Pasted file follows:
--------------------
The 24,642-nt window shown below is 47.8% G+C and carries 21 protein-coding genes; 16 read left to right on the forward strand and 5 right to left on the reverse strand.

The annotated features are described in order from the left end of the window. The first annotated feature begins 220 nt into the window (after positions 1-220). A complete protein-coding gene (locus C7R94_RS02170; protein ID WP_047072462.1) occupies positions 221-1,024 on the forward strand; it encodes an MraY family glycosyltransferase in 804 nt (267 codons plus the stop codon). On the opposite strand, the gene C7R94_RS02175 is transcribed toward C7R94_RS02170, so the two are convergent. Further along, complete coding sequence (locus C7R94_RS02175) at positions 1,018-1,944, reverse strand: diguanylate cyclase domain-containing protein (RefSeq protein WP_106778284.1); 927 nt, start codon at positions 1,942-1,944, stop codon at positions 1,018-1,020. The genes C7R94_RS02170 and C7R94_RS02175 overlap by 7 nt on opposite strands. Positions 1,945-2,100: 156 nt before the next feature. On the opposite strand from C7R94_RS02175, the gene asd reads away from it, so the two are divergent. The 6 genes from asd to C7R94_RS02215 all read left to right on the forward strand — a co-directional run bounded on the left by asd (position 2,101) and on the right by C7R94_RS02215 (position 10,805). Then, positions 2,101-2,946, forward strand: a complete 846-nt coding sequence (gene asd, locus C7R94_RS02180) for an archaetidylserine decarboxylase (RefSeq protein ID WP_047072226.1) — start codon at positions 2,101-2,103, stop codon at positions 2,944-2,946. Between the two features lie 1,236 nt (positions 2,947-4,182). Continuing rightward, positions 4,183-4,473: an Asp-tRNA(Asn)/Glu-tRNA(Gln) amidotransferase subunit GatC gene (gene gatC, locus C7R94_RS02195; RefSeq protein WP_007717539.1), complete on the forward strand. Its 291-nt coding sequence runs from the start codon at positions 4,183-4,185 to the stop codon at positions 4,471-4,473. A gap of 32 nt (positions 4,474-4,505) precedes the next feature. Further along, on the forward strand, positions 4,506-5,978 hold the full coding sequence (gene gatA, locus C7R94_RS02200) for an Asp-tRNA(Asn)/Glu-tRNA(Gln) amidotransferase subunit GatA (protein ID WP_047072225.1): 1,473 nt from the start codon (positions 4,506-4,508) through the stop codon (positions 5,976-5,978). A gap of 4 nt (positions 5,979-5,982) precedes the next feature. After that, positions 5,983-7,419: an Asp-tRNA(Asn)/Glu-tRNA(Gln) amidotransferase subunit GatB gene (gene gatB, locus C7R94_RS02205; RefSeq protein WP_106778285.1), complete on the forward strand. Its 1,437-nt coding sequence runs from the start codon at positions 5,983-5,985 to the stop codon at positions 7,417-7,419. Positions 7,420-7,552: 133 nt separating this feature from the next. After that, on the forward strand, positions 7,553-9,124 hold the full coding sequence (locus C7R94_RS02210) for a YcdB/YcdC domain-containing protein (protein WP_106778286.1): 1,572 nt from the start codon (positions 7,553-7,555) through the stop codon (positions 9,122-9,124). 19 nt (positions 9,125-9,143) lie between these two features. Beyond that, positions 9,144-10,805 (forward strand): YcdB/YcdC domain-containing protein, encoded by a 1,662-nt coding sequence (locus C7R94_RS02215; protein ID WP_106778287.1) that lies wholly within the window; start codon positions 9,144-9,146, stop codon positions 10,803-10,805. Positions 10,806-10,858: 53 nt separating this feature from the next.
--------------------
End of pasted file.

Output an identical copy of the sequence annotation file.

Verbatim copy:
The 24,642-nt window shown below is 47.8% G+C and carries 21 protein-coding genes; 16 read left to right on the forward strand and 5 right to left on the reverse strand.

The annotated features are described in order from the left end of the window. The first annotated feature begins 220 nt into the window (after positions 1-220). A complete protein-coding gene (locus C7R94_RS02170; protein ID WP_047072462.1) occupies positions 221-1,024 on the forward strand; it encodes an MraY family glycosyltransferase in 804 nt (267 codons plus the stop codon). On the opposite strand, the gene C7R94_RS02175 is transcribed toward C7R94_RS02170, so the two are convergent. Further along, complete coding sequence (locus C7R94_RS02175) at positions 1,018-1,944, reverse strand: diguanylate cyclase domain-containing protein (RefSeq protein WP_106778284.1); 927 nt, start codon at positions 1,942-1,944, stop codon at positions 1,018-1,020. The genes C7R94_RS02170 and C7R94_RS02175 overlap by 7 nt on opposite strands. Positions 1,945-2,100: 156 nt before the next feature. On the opposite strand from C7R94_RS02175, the gene asd reads away from it, so the two are divergent. The 6 genes from asd to C7R94_RS02215 all read left to right on the forward strand — a co-directional run bounded on the left by asd (position 2,101) and on the right by C7R94_RS02215 (position 10,805). Then, positions 2,101-2,946, forward strand: a complete 846-nt coding sequence (gene asd, locus C7R94_RS02180) for an archaetidylserine decarboxylase (RefSeq protein ID WP_047072226.1) — start codon at positions 2,101-2,103, stop codon at positions 2,944-2,946. Between the two features lie 1,236 nt (positions 2,947-4,182). Continuing rightward, positions 4,183-4,473: an Asp-tRNA(Asn)/Glu-tRNA(Gln) amidotransferase subunit GatC gene (gene gatC, locus C7R94_RS02195; RefSeq protein WP_007717539.1), complete on the forward strand. Its 291-nt coding sequence runs from the start codon at positions 4,183-4,185 to the stop codon at positions 4,471-4,473. A gap of 32 nt (positions 4,474-4,505) precedes the next feature. Further along, on the forward strand, positions 4,506-5,978 hold the full coding sequence (gene gatA, locus C7R94_RS02200) for an Asp-tRNA(Asn)/Glu-tRNA(Gln) amidotransferase subunit GatA (protein ID WP_047072225.1): 1,473 nt from the start codon (positions 4,506-4,508) through the stop codon (positions 5,976-5,978). A gap of 4 nt (positions 5,979-5,982) precedes the next feature. After that, positions 5,983-7,419: an Asp-tRNA(Asn)/Glu-tRNA(Gln) amidotransferase subunit GatB gene (gene gatB, locus C7R94_RS02205; RefSeq protein WP_106778285.1), complete on the forward strand. Its 1,437-nt coding sequence runs from the start codon at positions 5,983-5,985 to the stop codon at positions 7,417-7,419. Positions 7,420-7,552: 133 nt separating this feature from the next. After that, on the forward strand, positions 7,553-9,124 hold the full coding sequence (locus C7R94_RS02210) for a YcdB/YcdC domain-containing protein (protein WP_106778286.1): 1,572 nt from the start codon (positions 7,553-7,555) through the stop codon (positions 9,122-9,124). 19 nt (positions 9,125-9,143) lie between these two features. Beyond that, positions 9,144-10,805 (forward strand): YcdB/YcdC domain-containing protein, encoded by a 1,662-nt coding sequence (locus C7R94_RS02215; protein ID WP_106778287.1) that lies wholly within the window; start codon positions 9,144-9,146, stop codon positions 10,803-10,805. Positions 10,806-10,858: 53 nt separating this feature from the next.